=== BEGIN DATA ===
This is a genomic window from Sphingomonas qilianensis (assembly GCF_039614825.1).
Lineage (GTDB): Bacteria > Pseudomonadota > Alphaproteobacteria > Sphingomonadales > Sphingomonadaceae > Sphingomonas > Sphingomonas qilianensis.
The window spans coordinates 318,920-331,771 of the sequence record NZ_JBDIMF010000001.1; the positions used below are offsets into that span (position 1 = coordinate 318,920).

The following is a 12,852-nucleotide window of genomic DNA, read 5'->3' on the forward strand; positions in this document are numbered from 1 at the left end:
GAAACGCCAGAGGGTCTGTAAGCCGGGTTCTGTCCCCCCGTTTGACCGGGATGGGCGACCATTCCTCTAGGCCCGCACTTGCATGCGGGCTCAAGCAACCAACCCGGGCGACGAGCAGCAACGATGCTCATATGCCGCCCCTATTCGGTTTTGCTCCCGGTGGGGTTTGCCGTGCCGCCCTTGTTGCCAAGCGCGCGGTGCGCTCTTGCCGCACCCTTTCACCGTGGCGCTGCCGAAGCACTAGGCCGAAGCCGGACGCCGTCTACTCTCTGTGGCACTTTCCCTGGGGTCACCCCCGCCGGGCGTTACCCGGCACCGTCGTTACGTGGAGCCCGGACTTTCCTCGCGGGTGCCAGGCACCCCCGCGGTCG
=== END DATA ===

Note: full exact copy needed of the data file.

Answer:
This is a genomic window from Sphingomonas qilianensis (assembly GCF_039614825.1).
Lineage (GTDB): Bacteria > Pseudomonadota > Alphaproteobacteria > Sphingomonadales > Sphingomonadaceae > Sphingomonas > Sphingomonas qilianensis.
The window spans coordinates 318,920-331,771 of the sequence record NZ_JBDIMF010000001.1; the positions used below are offsets into that span (position 1 = coordinate 318,920).

The following is a 12,852-nucleotide window of genomic DNA, read 5'->3' on the forward strand; positions in this document are numbered from 1 at the left end:
GAAACGCCAGAGGGTCTGTAAGCCGGGTTCTGTCCCCCCGTTTGACCGGGATGGGCGACCATTCCTCTAGGCCCGCACTTGCATGCGGGCTCAAGCAACCAACCCGGGCGACGAGCAGCAACGATGCTCATATGCCGCCCCTATTCGGTTTTGCTCCCGGTGGGGTTTGCCGTGCCGCCCTTGTTGCCAAGCGCGCGGTGCGCTCTTGCCGCACCCTTTCACCGTGGCGCTGCCGAAGCACTAGGCCGAAGCCGGACGCCGTCTACTCTCTGTGGCACTTTCCCTGGGGTCACCCCCGCCGGGCGTTACCCGGCACCGTCGTTACGTGGAGCCCGGACTTTCCTCGCGGGTGCCAGGCACCCCCGCGGTCG